Decision-making is at the heart of medicine. Decisions are made at various stages in clinical practice, particularly during diagnostic investigations and when assigning the findings to a disease [5, 6]. Diagnostic strategies are typically available in the form of clinical algorithms and flow charts that define the sequence of actions to be taken to reach a diagnosis. The diagnosis itself is typically made based on consensus diagnostic criteria [7, 8]. In addition, there are a number of clinical decision support systems and software systems that are used to assign findings (symptoms and signs) to disease conditions. The most commonly used technologies are WebMD Symptom Checker, Isabel Symptom Checker, DXplain and Internist [9]. These algorithms compute the most likely disease that is associated with a given set of findings by using only a small part of the existing probabilistic data on findings and diseases. Internist, which is one of the most sophisticated systems, relies on two parameters, the probability of a finding given a disease and the probability of a disease given a finding [10]. These technologies inform us if a patient satisfies the criteria of a disease but do not provide guidance on how to approach a patient and mostly ignore the interactions between diseases.

Currently, we lack a solid conceptual framework for medical diagnostics. As a consequence, there is no consensus on the diagnostic flow charts available today, and clinicians differ widely in their approaches to patients. Here, we take a step toward solving this problem by formulating first principles medical diagnostics. We evaluate the performance of the platform and discuss how one can optimize it. Using simple theoretical examples, we show how including relevant statistical data and often-ignored inherent disease-disease linkages significantly reduces diagnostic errors and mismanagement and enables the early diagnosis of disease.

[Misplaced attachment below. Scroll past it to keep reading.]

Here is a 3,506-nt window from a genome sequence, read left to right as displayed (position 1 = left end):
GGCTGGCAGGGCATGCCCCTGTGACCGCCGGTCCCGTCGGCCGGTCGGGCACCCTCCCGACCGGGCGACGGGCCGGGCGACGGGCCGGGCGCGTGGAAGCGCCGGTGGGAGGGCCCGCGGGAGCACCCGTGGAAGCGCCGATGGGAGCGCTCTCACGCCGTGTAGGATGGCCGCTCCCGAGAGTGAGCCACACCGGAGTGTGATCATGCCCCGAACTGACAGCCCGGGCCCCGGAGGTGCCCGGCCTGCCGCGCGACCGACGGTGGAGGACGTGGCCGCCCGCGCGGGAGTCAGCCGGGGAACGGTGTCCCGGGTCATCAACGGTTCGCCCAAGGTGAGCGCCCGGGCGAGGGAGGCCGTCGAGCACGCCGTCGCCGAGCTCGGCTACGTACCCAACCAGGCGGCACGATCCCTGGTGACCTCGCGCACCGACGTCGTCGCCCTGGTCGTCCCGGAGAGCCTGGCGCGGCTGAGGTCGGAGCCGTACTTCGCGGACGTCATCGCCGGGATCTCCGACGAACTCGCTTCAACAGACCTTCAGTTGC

The problem of associating a subset of observed signs (clinical signs/symptoms and laboratory data) with specific diseases was easy if we could assume the findings originate from a single disease, we had clear demonstrations for the diseases, and inter-sign and inter-disease interactions were negligible. In practice, however, we typically have no certain relationships that connect signs to diseases, and one often must address interference effects of multiple diseases; in the early stages of a disease, we do not even have sufficient findings to make a definite decision [11–13]. There are a number of studies that have attempted to quantify such dependencies under uncertainty and obtain estimations for the likelihood of diseases given a subset of findings [10, 14–19]. An essential simplifying assumption in these studies was that only one disease is behind the findings (exclusive diseases assumption), otherwise, the diseases act independently on the symptoms (causal independence assumption). Among recent developments, we should mention Bayesian belief networks, which provide a probabilistic framework to study sign-disease dependencies [20–23]. These models are represented by tables of conditional probabilities that show how the state of a node (sign or disease) variable in an acyclic directed graph depends on the state of the parent variables. Here, it is usually assumed that the signs are conditionally independent of one another given a disease hypothesis and that diseases are independent of one another after marginalizing over the sign variables (marginally independent diseases). In other words, there exist no causal dependencies or interactions (directed links in the graph) that connect two signs or diseases. Then, starting from the conditional probabilities of the sign variables, the posterior disease probabilities are obtained by the Bayes' rule using the above simplifying assumptions [21].